You were previously intrigued with the way producer Rupert Hine (Roll the Bones, Presto) was able to capture the drum sound that you were getting in a live concert setting.

"Stephen W. Taylor (Bones engineer) had a very lovely approach to getting a very refined sound on the drums, but in every case my drums are on the floor and the engineer comes out and listens to how they sound, and that is what I like to hear when I come back into the control room.

"I always love engineers who can get a drum sound up while you're talking about it. I've never been able to understand bands that go in and hit a bass drum for three days and then hit the snare drum for three days. I don't have the patience for that and I don't see the point in it. I don't think the results bare out that kind of time invested. I like to go in and play my drums for half an hour while the engineer explores different things and then start recording. The Caveman was able to do just that. If there were little changes that I wanted to hear in timbre of the drum sound or something, he would come out and move the microphone. It was a refreshing change in these days of over-reaching technology. For him, a little more top end meant moving the microphone rather than turning the EQ knob."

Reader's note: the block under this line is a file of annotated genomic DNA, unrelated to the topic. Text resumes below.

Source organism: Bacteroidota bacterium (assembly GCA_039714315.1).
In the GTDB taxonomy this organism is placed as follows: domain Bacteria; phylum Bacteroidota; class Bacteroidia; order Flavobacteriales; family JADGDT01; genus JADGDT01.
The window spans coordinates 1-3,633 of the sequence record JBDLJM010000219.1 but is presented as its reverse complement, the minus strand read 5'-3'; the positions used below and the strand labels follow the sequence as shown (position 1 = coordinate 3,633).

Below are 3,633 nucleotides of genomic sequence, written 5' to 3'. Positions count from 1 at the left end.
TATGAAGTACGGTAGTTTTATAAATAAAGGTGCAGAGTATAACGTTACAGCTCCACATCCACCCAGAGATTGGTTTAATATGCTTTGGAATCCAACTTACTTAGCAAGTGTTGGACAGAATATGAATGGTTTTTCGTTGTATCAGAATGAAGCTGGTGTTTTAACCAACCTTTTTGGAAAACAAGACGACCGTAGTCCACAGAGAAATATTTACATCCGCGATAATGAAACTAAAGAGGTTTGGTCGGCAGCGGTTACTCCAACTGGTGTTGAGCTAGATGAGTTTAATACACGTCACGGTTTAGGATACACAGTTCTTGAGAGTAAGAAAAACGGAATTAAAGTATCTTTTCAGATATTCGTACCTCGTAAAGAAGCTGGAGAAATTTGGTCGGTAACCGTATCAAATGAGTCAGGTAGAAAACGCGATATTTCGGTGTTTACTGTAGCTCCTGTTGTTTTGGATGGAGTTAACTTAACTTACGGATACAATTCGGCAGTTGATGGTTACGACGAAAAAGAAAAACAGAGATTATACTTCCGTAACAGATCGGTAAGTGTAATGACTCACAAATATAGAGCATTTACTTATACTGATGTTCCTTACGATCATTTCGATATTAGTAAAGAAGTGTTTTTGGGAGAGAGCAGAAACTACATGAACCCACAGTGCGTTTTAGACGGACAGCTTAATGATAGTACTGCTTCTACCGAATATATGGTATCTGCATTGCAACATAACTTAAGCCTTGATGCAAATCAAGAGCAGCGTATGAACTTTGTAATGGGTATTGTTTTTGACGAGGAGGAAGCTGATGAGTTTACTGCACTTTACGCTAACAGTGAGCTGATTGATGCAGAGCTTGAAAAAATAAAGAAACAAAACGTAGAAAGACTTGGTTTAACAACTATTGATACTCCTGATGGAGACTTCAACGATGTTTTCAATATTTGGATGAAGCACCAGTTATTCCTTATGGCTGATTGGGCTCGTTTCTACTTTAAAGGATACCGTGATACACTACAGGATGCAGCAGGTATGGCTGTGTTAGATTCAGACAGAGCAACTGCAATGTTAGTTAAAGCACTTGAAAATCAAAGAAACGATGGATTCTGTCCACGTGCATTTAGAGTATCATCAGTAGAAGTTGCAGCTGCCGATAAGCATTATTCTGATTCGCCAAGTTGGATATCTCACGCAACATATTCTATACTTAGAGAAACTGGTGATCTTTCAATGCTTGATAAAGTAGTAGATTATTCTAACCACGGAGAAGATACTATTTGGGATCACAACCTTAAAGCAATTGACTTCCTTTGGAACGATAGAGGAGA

Lyrically, there is the appearance of first person experiences that didn't seem quite as apparent in your previous work.

"It's a bit of a red herring almost. In a lot of instances, the adoption of the first person stance was a technical thing. For some of the songs, the situations are entirely invented like 'Cold Fire' or 'Speed of Love', but I wanted to put them in a warmer context. As with Roll the Bones, I was dealing with such a cold theme, if you like. I went through great pains with those songs to warm them up in different ways and to warm up the whole concept of our lives being dominated by chance. So in this case, with the dualities, I didn't want to present just black and white themes.

'Nobody's Hero' was a real challenge, because it didn't start off with those little autobiographical sketches. It started out as a very abstract theme of what is a hero and is this good? Through conversations with my friends over the course of the last tour, and all of those late night brainstorm sessions that you get into with like-minded people, one of the common themes I found was the concept of what a real hero is and what a hero isn't. I did have the memory of a friend that I knew in England, who was the first gay person that I ever knew and he was, not in a heroic sense, but he set such an important, good example for me. It was the counterpoint, if you like, that I was trying to raise against heroism. That all we need is a good example from people. 'Everyday Glory' contains that thought as well. That one spark of light to set an example is really the best thing that you can do. Being a parent myself too, that's my law of parenthood. Number one, don't warp them out and number two, set a good example.